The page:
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Reactions To Hobby Lobby Ruling, New MD Laws, Higher Gas Tax, Water Rates, & 911 Problems

AMR Meter by PSNH via flickr

Maryland lawmakers react to yesterday’s Supreme Court decision that allows some for-profit companies not to cover contraceptives in their employee health insurance plans. More than 200 new laws take effect in MD today. The state’s gas tax goes up today, as do water and sewer rates for people served by the Baltimore Department of Public Works. Plus: problems at Baltimore’s 911 call center, a tropical storm could affect Ocean City on Friday, the latest installment of our series “Deconstructing Vacants: Baltimore’s Hope For A Better City,” and more.Reactions To SCOTUS Hobby Lobby Ruling: Maryland lawmakers are reacting to yesterday’s Supreme Court Decision that allows some private companies with religious objections not to offer prescription contraceptive coverage to their employees. Maryland’s only Republican in Congress – 1st District Representative Andy Harris – praised the ruling, saying it “uphold[s] the freedom of religion of business owners.” Harris said the decision “highlights that the United States is a beacon of freedom in the world.”  Meanwhile, Governor Martin O’Malley issued a statement saying that he’s “disappointed with the outcome.” US Senator Ben Cardin was also displeased with the ruling, saying it will jeopardize the health of women.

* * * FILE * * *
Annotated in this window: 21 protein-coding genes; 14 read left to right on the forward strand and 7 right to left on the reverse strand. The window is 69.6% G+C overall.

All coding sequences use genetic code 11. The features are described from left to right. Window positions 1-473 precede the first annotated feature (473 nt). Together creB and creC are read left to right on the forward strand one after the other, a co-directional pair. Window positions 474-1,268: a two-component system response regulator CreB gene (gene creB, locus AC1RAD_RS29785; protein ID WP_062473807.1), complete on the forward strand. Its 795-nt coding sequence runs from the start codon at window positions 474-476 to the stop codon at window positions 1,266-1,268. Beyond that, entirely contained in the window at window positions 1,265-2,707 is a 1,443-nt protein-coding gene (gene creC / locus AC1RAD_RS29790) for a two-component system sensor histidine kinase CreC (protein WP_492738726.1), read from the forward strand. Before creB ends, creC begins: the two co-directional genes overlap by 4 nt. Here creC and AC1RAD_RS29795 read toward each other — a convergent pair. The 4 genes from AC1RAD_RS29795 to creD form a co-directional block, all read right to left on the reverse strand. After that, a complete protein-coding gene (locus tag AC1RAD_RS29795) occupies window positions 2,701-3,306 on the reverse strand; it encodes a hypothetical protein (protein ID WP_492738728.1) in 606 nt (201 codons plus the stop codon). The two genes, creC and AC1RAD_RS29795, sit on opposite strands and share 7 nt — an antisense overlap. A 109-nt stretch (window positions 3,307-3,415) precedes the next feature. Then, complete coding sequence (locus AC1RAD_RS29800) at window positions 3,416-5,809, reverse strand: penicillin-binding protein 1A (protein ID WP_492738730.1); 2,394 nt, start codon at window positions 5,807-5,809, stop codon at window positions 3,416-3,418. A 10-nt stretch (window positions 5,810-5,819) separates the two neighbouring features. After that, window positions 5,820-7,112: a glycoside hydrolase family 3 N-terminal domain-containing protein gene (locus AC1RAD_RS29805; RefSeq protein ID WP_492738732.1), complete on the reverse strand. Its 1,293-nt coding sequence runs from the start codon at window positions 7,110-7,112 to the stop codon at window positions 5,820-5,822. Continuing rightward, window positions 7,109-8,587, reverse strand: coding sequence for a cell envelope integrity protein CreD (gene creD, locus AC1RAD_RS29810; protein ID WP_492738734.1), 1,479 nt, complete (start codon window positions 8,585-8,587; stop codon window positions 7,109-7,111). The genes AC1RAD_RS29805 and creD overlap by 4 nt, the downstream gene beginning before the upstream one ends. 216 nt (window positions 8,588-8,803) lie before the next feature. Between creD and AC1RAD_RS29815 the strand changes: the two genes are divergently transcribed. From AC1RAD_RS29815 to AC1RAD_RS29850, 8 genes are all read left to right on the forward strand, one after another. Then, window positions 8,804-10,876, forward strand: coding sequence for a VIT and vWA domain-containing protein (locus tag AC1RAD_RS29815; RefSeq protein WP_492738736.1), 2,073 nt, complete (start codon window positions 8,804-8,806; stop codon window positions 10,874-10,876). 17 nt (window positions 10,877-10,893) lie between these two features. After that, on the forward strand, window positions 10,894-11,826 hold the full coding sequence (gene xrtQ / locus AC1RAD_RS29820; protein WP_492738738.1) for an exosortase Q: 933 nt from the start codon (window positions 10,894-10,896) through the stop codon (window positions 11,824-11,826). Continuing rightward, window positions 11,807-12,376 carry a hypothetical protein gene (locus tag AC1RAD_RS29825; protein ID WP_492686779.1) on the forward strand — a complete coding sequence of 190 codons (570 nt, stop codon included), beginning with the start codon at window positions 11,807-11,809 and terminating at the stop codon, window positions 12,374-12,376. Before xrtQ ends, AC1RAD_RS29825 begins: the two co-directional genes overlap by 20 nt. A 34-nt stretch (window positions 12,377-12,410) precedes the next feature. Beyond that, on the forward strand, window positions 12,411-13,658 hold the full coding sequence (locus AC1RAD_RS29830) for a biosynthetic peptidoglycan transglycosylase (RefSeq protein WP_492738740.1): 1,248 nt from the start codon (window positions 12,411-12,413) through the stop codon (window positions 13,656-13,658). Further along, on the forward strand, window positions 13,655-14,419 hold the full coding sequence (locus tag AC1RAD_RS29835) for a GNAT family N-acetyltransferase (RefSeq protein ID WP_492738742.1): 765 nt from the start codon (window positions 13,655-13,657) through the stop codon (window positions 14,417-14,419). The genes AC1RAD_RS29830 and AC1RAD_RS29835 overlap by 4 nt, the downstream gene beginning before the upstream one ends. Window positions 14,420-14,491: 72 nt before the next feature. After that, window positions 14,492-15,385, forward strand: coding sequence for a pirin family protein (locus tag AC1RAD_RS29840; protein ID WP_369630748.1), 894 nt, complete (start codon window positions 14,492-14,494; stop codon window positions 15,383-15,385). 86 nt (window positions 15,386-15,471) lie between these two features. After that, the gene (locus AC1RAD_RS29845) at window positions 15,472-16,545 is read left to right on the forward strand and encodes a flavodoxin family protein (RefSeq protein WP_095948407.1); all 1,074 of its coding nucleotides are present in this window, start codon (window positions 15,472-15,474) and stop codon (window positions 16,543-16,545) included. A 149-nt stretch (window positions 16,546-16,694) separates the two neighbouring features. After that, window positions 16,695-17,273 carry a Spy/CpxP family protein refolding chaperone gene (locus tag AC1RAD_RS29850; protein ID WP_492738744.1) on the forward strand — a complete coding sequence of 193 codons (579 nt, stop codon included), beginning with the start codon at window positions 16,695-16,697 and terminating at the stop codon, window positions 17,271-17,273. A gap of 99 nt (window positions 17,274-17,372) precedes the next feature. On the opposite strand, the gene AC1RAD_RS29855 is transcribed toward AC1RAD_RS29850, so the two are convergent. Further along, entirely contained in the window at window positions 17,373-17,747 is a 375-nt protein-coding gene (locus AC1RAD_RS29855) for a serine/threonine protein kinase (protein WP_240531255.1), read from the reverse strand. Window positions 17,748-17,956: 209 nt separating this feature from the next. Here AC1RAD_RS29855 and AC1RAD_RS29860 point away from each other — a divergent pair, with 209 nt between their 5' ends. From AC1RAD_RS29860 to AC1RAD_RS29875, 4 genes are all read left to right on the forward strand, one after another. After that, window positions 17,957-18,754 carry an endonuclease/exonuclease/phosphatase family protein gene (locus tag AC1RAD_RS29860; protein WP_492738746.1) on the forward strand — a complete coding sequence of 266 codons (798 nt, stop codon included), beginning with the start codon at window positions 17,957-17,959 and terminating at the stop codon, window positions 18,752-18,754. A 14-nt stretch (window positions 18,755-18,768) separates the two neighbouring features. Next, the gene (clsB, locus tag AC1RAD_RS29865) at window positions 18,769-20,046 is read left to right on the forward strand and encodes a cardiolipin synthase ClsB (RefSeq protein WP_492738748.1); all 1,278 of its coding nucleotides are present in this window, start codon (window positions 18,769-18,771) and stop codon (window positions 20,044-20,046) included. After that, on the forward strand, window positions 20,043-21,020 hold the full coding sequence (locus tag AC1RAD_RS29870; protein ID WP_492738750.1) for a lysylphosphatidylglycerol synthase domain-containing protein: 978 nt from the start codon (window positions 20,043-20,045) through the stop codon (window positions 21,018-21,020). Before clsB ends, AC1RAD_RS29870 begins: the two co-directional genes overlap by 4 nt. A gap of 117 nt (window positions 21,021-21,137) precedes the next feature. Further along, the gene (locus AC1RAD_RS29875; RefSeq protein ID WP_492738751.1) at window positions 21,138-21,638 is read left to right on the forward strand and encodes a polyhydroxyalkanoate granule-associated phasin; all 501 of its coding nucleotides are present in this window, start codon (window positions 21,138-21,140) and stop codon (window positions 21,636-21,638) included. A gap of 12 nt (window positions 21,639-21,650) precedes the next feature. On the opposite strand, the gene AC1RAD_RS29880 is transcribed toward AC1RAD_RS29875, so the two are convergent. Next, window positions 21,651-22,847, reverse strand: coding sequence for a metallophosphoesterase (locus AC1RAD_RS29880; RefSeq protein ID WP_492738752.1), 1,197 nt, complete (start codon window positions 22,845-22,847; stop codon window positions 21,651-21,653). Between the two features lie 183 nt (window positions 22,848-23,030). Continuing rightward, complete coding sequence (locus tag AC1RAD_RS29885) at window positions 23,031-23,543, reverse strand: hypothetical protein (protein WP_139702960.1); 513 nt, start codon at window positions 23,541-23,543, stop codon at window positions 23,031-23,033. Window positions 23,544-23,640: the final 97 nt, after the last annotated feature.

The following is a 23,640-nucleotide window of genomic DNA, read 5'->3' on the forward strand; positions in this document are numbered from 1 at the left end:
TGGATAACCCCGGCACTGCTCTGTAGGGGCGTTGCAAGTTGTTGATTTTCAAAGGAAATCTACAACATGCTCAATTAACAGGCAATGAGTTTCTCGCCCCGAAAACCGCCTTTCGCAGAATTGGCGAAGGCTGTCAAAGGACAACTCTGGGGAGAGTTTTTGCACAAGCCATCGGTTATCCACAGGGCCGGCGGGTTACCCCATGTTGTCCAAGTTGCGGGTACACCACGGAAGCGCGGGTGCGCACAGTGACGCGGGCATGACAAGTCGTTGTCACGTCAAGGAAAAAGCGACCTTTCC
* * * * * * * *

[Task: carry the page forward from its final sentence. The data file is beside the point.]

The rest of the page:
New Laws Taking Effect Today: Scores of new laws take effect on this first of July. One of them bans the sale of 190-proof grain alcohol at Maryland bars and liquor stores. Another law increases the earned income tax credit – a credit that more than a quarter million Marylanders claimed in the 2010 tax year. A third law prohibits state corrections officials from shackling inmates who are in labor or giving birth, and allows doctors – instead of prison guards – to determine when new mothers are ready to return to life behind bars. Several other measures become law today, but their effects won’t be felt until next year. One changes the rules for Maryland’s estate tax, raising the threshold at which it kicks in to one-and-a-half million dollars. Another sets Maryland’s minimum wage on track to reach $10.10 an hour by the year 2018; the first increase won’t take place until January. The Baltimore Sun has more.

The Right To An Attorney: Starting today, anyone arrested in Maryland has the right to an attorney when they face a court commissioner. As WYPR’s Christopher Connelly reports, that commissioner decides whether someone gets released, or is held until a judge can set bail.